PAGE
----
Why old musicians are so fabulous.
After the gig last night (we sang/played early American songs and fiddle tunes for Revolutionary War reenactors at the Moore's Creek National Battlefield) we were supposed to go to the hotel the sponsors had reserved for us, but the notion of hobbling on my awful swollen leg up into a hotel room with all my gear and then hobbling back down again in the morning was so unappealing that I hopped in the truck and drove home.
On the way I heard this quote:
and paints his own nature into his pictures.
Henry Ward Beecher, Proverbs from Plymouth Pulpit, 1887
It immediately made me think of that wonderful movie I saw recently, Young @ Heart, octagenarians singing Clash and Cold Play, and the Buena Vista Social Club, ancient Cubans, re-united by Ry Cooder, and laying down the most fabulous groove, with no sense of hurry or grandstanding...
Young musicians are often so hungry, so anxious to prove themselves, to be something special, to make their fortunes; they make me weary with their striving.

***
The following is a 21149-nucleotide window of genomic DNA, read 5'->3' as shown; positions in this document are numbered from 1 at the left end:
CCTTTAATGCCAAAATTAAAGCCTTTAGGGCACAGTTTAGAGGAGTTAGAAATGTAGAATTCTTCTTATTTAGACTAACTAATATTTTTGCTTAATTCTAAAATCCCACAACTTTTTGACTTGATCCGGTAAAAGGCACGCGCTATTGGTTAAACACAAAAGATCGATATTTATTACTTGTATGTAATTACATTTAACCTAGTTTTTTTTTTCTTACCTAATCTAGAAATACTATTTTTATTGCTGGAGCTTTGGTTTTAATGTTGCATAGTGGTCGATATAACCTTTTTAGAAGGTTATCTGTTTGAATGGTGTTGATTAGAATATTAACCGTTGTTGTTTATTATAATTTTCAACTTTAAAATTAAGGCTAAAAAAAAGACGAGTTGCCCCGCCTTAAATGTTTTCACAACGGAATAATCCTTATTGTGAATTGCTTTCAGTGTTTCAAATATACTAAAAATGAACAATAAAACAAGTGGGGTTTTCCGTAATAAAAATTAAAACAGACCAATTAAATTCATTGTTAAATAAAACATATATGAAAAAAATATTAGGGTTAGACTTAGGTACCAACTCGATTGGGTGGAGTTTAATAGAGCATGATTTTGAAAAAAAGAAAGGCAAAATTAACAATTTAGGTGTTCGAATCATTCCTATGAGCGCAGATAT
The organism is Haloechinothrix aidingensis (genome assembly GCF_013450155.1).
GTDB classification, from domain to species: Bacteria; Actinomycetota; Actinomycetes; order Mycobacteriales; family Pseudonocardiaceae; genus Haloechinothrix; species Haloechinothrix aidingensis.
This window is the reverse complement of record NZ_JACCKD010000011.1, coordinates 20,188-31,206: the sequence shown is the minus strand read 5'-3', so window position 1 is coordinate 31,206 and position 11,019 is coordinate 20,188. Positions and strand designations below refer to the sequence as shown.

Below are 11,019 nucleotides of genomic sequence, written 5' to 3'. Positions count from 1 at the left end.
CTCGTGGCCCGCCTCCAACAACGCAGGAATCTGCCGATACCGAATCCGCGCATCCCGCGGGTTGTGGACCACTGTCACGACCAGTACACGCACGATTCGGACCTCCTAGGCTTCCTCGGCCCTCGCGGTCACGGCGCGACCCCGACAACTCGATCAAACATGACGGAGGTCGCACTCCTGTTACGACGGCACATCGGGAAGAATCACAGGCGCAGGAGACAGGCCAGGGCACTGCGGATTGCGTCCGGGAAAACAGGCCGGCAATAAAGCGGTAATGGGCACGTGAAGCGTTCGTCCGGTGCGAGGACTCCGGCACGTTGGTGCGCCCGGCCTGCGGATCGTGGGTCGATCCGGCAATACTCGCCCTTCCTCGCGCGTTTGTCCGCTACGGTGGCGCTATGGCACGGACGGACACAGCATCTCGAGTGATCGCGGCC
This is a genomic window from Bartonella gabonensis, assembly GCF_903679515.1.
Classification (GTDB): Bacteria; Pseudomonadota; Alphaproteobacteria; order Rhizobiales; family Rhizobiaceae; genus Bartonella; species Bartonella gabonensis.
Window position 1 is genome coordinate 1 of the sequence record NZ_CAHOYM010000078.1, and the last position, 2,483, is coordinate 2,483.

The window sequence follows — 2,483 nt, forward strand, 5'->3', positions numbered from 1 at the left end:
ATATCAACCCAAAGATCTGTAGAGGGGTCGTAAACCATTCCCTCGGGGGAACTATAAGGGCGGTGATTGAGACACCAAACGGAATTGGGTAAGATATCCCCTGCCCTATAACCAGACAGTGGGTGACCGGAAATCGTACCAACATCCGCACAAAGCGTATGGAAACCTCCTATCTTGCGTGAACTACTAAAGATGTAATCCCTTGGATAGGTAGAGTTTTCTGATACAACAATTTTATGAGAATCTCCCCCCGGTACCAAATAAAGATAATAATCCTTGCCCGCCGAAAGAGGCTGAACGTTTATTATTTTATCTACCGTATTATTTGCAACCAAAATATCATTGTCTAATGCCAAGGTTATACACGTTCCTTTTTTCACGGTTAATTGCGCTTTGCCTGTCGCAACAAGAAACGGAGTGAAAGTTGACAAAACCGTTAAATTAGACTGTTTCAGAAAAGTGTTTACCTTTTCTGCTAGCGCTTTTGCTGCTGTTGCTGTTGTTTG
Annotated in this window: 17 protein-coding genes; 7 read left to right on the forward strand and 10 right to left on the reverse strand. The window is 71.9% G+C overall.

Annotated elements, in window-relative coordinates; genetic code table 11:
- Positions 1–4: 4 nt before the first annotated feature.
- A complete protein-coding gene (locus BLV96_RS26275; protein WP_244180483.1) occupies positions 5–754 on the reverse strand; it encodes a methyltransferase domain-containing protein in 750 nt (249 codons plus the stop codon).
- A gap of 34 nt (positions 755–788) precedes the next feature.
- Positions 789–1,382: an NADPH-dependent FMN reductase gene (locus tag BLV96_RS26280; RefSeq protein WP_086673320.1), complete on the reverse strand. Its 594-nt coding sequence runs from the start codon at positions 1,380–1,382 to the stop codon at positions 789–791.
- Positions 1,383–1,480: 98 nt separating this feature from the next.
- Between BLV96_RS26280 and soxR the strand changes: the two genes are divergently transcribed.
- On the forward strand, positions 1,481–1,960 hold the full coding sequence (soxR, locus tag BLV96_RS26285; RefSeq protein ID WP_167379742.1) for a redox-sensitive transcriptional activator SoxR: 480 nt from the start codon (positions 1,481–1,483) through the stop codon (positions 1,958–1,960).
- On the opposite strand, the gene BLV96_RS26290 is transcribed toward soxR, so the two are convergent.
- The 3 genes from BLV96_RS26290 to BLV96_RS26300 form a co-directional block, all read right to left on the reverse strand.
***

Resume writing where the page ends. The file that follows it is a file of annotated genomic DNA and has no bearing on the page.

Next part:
Old musicians have learned the best thing they have to offer the world is their souls: they may get hoarse, their fingers may get gnarled a bit with arthritis, but they know what they've seen "out there" - in their lives and in their glimpses of the beyond - and it's in the music.
I want to be like them. I want to live a long time, and I want to keep singing and playing, and I want to be more and more myself, playing with my friends, offering anybody who cares to listen the sum total of what I've seen, suffered, loved, and wondered. I've gotten to the point where I hardly care if anybody's listening, it's the offering that's important.